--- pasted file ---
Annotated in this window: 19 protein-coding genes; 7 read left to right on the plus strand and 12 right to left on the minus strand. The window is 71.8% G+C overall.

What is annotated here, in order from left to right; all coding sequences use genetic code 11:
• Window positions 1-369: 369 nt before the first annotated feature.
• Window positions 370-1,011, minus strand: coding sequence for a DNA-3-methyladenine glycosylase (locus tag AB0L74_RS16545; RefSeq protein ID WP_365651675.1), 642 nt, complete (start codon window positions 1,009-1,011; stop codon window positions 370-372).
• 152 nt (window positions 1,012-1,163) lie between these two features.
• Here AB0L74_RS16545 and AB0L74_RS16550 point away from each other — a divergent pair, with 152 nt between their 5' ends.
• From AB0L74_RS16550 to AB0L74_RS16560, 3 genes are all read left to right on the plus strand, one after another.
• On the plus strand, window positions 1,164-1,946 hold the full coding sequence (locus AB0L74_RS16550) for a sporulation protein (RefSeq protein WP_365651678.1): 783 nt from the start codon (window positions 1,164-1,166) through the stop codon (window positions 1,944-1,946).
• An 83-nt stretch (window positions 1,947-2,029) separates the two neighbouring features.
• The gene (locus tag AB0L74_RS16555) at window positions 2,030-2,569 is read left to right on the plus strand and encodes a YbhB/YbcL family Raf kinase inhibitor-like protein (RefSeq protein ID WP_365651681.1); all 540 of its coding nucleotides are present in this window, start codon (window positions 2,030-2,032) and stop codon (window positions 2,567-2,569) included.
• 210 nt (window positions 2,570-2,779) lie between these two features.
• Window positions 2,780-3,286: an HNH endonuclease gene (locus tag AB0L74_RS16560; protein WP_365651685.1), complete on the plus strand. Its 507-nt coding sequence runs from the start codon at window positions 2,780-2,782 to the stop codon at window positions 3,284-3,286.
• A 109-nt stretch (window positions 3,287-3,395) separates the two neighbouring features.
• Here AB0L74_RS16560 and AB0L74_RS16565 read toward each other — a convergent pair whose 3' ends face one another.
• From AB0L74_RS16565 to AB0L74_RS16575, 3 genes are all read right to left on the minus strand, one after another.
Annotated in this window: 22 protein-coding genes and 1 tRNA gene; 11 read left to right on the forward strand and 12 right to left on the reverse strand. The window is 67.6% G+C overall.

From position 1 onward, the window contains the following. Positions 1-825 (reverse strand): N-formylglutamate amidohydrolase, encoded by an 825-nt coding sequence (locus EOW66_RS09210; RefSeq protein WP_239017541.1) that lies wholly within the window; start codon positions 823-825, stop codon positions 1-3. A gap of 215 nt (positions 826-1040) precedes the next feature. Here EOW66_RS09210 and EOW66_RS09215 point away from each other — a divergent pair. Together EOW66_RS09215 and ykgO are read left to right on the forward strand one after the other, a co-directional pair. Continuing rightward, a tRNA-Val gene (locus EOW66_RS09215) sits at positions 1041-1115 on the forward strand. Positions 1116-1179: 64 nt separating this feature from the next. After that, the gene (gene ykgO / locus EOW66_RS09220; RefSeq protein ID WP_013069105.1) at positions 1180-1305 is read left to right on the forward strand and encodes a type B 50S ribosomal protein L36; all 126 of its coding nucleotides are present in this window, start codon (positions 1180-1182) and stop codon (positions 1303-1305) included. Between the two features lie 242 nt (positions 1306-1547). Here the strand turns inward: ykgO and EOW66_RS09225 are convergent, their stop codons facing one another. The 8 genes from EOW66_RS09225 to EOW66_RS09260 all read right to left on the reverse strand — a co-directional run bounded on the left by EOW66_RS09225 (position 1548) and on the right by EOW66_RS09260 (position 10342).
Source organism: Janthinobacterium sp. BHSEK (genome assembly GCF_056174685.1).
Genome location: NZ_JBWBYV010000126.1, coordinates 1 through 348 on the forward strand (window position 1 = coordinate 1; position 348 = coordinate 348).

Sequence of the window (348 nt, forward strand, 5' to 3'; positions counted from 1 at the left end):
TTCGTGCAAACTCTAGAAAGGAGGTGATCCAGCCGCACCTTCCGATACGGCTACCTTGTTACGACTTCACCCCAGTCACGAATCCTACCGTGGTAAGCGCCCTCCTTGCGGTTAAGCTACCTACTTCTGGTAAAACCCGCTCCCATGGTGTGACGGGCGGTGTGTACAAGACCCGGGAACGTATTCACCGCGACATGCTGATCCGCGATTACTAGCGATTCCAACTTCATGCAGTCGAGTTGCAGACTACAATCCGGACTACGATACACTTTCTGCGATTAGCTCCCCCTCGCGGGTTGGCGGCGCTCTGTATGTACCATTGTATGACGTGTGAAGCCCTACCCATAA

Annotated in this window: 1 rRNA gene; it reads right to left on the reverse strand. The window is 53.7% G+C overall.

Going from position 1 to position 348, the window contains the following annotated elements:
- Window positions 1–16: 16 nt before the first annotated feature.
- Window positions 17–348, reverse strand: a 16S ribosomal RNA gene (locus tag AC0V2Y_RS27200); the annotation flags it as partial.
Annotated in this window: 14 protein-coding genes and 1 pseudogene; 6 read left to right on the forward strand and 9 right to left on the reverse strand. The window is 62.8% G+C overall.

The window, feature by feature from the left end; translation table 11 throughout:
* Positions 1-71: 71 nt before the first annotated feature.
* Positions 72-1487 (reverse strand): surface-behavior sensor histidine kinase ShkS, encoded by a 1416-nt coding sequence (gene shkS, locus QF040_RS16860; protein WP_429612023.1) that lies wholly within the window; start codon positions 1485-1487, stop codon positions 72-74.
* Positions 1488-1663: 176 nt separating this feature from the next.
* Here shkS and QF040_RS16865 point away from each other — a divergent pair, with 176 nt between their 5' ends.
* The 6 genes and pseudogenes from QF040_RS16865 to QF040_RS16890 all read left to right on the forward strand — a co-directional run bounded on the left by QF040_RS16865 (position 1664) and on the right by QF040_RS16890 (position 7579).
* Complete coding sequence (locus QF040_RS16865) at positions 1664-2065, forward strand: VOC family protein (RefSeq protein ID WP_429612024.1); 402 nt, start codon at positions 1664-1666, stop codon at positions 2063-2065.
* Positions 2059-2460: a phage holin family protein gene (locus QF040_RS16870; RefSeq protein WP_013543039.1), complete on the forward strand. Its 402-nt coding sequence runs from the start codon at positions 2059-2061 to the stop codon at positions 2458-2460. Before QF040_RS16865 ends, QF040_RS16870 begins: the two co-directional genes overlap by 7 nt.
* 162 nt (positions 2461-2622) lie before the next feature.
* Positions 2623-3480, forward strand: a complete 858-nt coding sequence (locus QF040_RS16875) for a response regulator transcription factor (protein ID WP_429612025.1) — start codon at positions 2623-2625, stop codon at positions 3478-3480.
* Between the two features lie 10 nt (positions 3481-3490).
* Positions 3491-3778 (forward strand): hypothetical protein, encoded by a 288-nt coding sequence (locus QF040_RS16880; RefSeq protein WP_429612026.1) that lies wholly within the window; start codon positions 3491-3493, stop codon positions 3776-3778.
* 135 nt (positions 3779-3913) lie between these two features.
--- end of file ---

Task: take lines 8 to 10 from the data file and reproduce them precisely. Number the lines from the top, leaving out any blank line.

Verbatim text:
• On the plus strand, window positions 1,164-1,946 hold the full coding sequence (locus AB0L74_RS16550) for a sporulation protein (RefSeq protein WP_365651678.1): 783 nt from the start codon (window positions 1,164-1,166) through the stop codon (window positions 1,944-1,946).
• An 83-nt stretch (window positions 1,947-2,029) separates the two neighbouring features.
• The gene (locus tag AB0L74_RS16555) at window positions 2,030-2,569 is read left to right on the plus strand and encodes a YbhB/YbcL family Raf kinase inhibitor-like protein (RefSeq protein ID WP_365651681.1); all 540 of its coding nucleotides are present in this window, start codon (window positions 2,030-2,032) and stop codon (window positions 2,567-2,569) included.